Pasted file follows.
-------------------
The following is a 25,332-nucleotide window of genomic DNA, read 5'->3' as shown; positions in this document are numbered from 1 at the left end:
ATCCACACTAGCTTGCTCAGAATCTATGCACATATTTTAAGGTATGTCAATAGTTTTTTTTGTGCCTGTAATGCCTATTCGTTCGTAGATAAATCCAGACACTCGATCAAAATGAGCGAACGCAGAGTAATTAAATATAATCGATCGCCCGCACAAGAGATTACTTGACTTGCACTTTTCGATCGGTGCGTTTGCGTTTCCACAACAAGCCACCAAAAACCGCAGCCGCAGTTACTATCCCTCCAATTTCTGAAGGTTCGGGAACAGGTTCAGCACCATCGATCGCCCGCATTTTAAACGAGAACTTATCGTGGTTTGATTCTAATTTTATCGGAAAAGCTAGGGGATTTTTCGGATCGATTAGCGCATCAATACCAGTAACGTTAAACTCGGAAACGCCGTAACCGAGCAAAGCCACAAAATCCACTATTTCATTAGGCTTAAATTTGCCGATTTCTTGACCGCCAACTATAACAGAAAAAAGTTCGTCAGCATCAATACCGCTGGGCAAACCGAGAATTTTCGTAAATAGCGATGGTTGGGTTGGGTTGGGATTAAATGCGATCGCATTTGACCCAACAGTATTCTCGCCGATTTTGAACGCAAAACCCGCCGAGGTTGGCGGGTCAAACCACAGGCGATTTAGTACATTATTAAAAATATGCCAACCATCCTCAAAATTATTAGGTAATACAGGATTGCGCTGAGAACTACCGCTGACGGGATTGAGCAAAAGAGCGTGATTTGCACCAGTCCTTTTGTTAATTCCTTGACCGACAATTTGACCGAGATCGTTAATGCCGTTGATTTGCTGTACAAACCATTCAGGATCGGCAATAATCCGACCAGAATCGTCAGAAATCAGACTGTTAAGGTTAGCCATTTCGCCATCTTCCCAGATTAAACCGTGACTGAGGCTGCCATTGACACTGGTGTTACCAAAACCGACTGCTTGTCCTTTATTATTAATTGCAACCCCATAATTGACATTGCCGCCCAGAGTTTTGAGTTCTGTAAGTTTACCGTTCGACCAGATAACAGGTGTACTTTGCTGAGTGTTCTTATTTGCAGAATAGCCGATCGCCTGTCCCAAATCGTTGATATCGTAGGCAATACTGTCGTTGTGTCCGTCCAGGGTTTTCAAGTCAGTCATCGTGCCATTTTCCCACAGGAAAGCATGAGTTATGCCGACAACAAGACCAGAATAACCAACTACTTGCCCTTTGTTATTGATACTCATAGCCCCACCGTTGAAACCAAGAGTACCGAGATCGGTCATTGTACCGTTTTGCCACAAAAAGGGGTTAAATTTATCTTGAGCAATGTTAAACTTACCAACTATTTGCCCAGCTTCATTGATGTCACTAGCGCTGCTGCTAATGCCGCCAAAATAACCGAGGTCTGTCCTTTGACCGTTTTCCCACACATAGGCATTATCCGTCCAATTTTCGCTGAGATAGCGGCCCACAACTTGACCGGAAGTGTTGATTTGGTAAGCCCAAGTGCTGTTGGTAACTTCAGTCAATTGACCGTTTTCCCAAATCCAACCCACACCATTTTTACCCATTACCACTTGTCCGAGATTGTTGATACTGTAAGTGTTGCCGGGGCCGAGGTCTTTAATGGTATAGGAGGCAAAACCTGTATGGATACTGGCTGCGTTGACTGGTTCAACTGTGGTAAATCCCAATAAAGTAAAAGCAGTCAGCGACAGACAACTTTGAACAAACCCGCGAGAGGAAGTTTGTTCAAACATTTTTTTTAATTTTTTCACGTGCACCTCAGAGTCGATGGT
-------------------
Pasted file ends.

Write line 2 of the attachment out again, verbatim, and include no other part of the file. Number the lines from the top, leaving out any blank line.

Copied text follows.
ATCCACACTAGCTTGCTCAGAATCTATGCACATATTTTAAGGTATGTCAATAGTTTTTTTTGTGCCTGTAATGCCTATTCGTTCGTAGATAAATCCAGACACTCGATCAAAATGAGCGAACGCAGAGTAATTAAATATAATCGATCGCCCGCACAAGAGATTACTTGACTTGCACTTTTCGATCGGTGCGTTTGCGTTTCCACAACAAGCCACCAAAAACCGCAGCCGCAGTTACTATCCCTCCAATTTCTGAAGGTTCGGGAACAGGTTCAGCACCATCGATCGCCCGCATTTTAAACGAGAACTTATCGTGGTTTGATTCTAATTTTATCGGAAAAGCTAGGGGATTTTTCGGATCGATTAGCGCATCAATACCAGTAACGTTAAACTCGGAAACGCCGTAACCGAGCAAAGCCACAAAATCCACTATTTCATTAGGCTTAAATTTGCCGATTTCTTGACCGCCAACTATAACAGAAAAAAGTTCGTCAGCATCAATACCGCTGGGCAAACCGAGAATTTTCGTAAATAGCGATGGTTGGGTTGGGTTGGGATTAAATGCGATCGCATTTGACCCAACAGTATTCTCGCCGATTTTGAACGCAAAACCCGCCGAGGTTGGCGGGTCAAACCACAGGCGATTTAGTACATTATTAAAAATATGCCAACCATCCTCAAAATTATTAGGTAATACAGGATTGCGCTGAGAACTACCGCTGACGGGATTGAGCAAAAGAGCGTGATTTGCACCAGTCCTTTTGTTAATTCCTTGACCGACAATTTGACCGAGATCGTTAATGCCGTTGATTTGCTGTACAAACCATTCAGGATCGGCAATAATCCGACCAGAATCGTCAGAAATCAGACTGTTAAGGTTAGCCATTTCGCCATCTTCCCAGATTAAACCGTGACTGAGGCTGCCATTGACACTGGTGTTACCAAAACCGACTGCTTGTCCTTTATTATTAATTGCAACCCCATAATTGACATTGCCGCCCAGAGTTTTGAGTTCTGTAAGTTTACCGTTCGACCAGATAACAGGTGTACTTTGCTGAGTGTTCTTATTTGCAGAATAGCCGATCGCCTGTCCCAAATCGTTGATATCGTAGGCAATACTGTCGTTGTGTCCGTCCAGGGTTTTCAAGTCAGTCATCGTGCCATTTTCCCACAGGAAAGCATGAGTTATGCCGACAACAAGACCAGAATAACCAACTACTTGCCCTTTGTTATTGATACTCATAGCCCCACCGTTGAAACCAAGAGTACCGAGATCGGTCATTGTACCGTTTTGCCACAAAAAGGGGTTAAATTTATCTTGAGCAATGTTAAACTTACCAACTATTTGCCCAGCTTCATTGATGTCACTAGCGCTGCTGCTAATGCCGCCAAAATAACCGAGGTCTGTCCTTTGACCGTTTTCCCACACATAGGCATTATCCGTCCAATTTTCGCTGAGATAGCGGCCCACAACTTGACCGGAAGTGTTGATTTGGTAAGCCCAAGTGCTGTTGGTAACTTCAGTCAATTGACCGTTTTCCCAAATCCAACCCACACCATTTTTACCCATTACCACTTGTCCGAGATTGTTGATACTGTAAGTGTTGCCGGGGCCGAGGTCTTTAATGGTATAGGAGGCAAAACCTGTATGGATACTGGCTGCGTTGACTGGTTCAACTGTGGTAAATCCCAATAAAGTAAAAGCAGTCAGCGACAGACAACTTTGAACAAACCCGCGAGAGGAAGTTTGTTCAAACATTTTTTTTAATTTTTTCACGTGCACCTCAGAGTCGATGGT